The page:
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EPC media alerts: May 2002

The monthly update on EU media issues

Data protection


The e-commerce, advertising and online publishing industries breathed a sigh of relief when the European Parliament adopted the Spanish Presidency compromise at Second Reading in May to save "cookies", the user-friendly Internet tool used by the advertising and e-commerce industry to authenticate users and speed-up and simplify use of the Internet.

Industry narrowly escaped the legal requirement to seek prior agreement from consumers to activate cookies - a requirement which would have seriously threatened the financial viability of many online companies and disadvantaged Internet users.

The Telecoms Council is expected to accept the new text when they meet on 18 June thus avoiding the need for conciliation.  The Directive is likely to be formally adopted in July this year and should take effect by October 2003.

Click here for fact-sheet on cookies.



Spanish Presidency takes lead on IP

The Spanish Presidency has been busy on the Intellectual Property front hosting an IP seminar for Member State ministers last month in Madrid and due to stage a major three-day conference on copyright in Santiago 16-18 June. The EPC will be attending the Santiago event where it will pay special attention to the issue of authors' versus publishers' rights and the issues of collective management of rights and digital rights.

Click here for information on the conference.

The conference programme is available from heidilambert@hlcltd.demon.co.uk on request

The Madrid event in May produced five proposals for action:

  1. action to raise public awareness of cybercrime
  2. the creation of a uniform legal framework in the EU to tackle violation of IP rights
  3. the establishment of the European Observatory on Infringement of IP
  4. the stepping-up of judicial and police cooperation in Europe against infringements
  5. more intensive training programmes for members of the judiciary and the police responsible for the protection of IP


German Government stalls on copyright directive

The German Government is postponing implementation of the EC copyright directive until after the general election in September. The German law, which has had to be amended according to the directive, does not yet address important issues such as the prohibition of the circumvention of technical protection of works or limitations on private copying.

Germany is not the only Member State to have missed the implementation deadline and the EPC is monitoring developments.


Alcohol advertising under threat in Spain

A draft bill has been proposed by the Spanish Government which would ban the advertising on TV and radio of any alcoholic beverages with an alcohol content of more than 20%. The bill would also limit the promotion of beer, wine and cava on TV to between 22.00 and 08.00 and limit the percentage of ads for alcohol. Alcoholic brand sponsorship of TV programmes would also be prohibited.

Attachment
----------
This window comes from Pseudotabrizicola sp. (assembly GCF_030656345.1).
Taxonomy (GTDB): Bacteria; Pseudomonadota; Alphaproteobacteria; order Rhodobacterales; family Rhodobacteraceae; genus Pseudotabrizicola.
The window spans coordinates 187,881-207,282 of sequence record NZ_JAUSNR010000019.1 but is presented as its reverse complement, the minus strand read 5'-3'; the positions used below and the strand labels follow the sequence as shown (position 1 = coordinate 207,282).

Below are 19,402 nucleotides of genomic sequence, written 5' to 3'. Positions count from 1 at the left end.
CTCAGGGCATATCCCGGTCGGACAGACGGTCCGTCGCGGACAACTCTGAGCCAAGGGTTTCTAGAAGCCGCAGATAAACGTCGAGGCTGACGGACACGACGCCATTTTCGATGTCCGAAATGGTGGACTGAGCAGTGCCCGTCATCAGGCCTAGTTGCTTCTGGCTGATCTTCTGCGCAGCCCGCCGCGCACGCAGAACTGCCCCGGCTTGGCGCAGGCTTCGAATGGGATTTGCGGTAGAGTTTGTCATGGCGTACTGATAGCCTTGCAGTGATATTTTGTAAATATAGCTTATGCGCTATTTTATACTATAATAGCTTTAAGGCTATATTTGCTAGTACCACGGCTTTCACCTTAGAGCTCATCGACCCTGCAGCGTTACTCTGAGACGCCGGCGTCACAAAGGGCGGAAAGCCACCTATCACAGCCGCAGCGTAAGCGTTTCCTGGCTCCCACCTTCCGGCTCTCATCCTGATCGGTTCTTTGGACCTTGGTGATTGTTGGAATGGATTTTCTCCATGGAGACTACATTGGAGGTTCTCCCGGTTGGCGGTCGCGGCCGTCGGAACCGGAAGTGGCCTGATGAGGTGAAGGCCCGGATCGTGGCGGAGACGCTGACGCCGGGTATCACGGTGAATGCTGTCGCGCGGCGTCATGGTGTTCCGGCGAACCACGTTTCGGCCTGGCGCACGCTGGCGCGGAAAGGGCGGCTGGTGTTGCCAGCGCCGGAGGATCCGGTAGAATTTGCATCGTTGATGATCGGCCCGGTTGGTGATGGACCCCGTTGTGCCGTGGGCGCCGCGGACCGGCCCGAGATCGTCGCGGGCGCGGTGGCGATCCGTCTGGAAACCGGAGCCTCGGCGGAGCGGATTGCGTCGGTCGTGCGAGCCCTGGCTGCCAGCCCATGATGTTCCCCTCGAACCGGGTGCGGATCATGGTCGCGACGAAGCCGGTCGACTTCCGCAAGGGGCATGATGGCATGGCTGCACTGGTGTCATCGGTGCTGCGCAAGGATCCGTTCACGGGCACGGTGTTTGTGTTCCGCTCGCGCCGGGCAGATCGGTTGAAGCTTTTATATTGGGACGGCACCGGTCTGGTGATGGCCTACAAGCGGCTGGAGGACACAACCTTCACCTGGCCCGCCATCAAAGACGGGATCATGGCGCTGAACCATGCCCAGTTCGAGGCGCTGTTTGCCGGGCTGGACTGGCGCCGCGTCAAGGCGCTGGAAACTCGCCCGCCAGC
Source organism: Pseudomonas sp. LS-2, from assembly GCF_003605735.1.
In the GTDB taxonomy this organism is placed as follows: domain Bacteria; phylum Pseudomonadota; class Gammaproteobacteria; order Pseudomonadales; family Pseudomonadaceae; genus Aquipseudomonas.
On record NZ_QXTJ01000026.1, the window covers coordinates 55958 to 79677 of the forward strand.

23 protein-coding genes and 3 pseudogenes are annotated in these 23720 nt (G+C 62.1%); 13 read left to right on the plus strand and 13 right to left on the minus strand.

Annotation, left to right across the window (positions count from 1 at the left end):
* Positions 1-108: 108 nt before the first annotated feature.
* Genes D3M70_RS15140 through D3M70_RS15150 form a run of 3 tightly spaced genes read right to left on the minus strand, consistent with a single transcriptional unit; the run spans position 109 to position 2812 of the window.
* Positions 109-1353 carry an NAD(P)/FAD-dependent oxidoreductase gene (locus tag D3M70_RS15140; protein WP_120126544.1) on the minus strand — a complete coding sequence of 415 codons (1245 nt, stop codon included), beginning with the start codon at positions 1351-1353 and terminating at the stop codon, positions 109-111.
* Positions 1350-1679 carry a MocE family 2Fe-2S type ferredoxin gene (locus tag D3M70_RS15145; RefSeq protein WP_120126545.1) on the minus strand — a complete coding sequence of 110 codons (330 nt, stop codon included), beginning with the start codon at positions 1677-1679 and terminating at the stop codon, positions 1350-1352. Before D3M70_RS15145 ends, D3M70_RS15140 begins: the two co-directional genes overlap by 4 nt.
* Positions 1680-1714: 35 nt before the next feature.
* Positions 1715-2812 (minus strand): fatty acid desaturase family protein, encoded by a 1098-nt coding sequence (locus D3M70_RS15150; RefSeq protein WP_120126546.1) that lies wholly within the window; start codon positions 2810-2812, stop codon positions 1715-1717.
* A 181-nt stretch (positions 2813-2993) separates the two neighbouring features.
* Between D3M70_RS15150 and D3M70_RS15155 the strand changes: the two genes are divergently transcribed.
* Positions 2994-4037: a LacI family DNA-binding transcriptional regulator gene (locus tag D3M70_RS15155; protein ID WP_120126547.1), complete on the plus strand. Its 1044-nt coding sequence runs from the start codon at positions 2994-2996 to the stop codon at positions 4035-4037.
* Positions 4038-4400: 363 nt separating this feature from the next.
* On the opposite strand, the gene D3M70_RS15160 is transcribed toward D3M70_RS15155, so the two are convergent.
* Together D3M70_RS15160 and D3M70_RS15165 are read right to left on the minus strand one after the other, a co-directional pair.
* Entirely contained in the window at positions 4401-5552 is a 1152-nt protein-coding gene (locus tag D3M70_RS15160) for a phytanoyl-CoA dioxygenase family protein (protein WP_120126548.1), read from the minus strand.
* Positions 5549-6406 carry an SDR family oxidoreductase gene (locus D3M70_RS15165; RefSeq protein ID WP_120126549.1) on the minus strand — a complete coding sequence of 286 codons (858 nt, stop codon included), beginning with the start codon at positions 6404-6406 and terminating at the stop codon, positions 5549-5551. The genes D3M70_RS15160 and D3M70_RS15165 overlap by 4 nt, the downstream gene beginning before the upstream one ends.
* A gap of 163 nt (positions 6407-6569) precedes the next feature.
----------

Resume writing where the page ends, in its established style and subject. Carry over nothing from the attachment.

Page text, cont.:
The EPC is concerned that the bill includes the proposal to limit alcohol advertising in the print media, something which could have implications for cross-border circulation of foreign publications.

France in trouble over retail ad ban

The European Commission has taken action against a French law which bans retail groups from advertising on television. France negotiated a "cultural exception" agreement to limit certain advertising to the press to "protect press diversity". The French Government is likely to argue that retail advertising falls into one of these restricted categories but will have a hard job convincing the European Commission that there are no alternative, less restrictive measures to protect press diversity and small businesses.

The French Government has two months in which to respond if it is to avoid being taken to the European Court of Justice.


TV without frontiers

Revision delayed

Ministers at the May Culture Council decided to put revision of the TV Without Frontiers directive on hold, favouring the setting up of a work programme and the development of a proposal at a later date.

Consumer protection

VAT rules on e-commerce to be modified

Rules for applying VAT to certain services supplied by electronic means are to be modified. The new directive and regulation will also cover subscription-based and pay-per-view radio and TV broadcasting.

The new rules will require suppliers of digital products from outside the EU to charge VAT on sales to private consumers for the first time. Non-EU suppliers will be obliged to register with a VAT authority in a Member State of their choice and to levy VAT at the rate applicable to the customer's country of residence.

The rules will apply to the electronic provision of information and cultural, artistic, sporting, scientific, educational, entertainment or similar services and to broadcasting services.

The directive takes immediate effect and the Regulation some time after July 2003.

For more information on any of the following issues, contact Heidi Lambert Communications Tel: +44 1245 476 265.

Internet regulation
Market abuse
Tobacco advertising
Children's advertising
Jurisdiction and applicable law
Duty to trade fairly
Sales promotion


Angela Mills, Director of  EPC: Tel: +32 2 231 1299 (Brussels) or +44 1865 310 732 (UK) angela.mills@epceurope.org.

Heidi Lambert: Tel: +44 1245 476 265 heidilambert@hlcltd.demon.co.uk.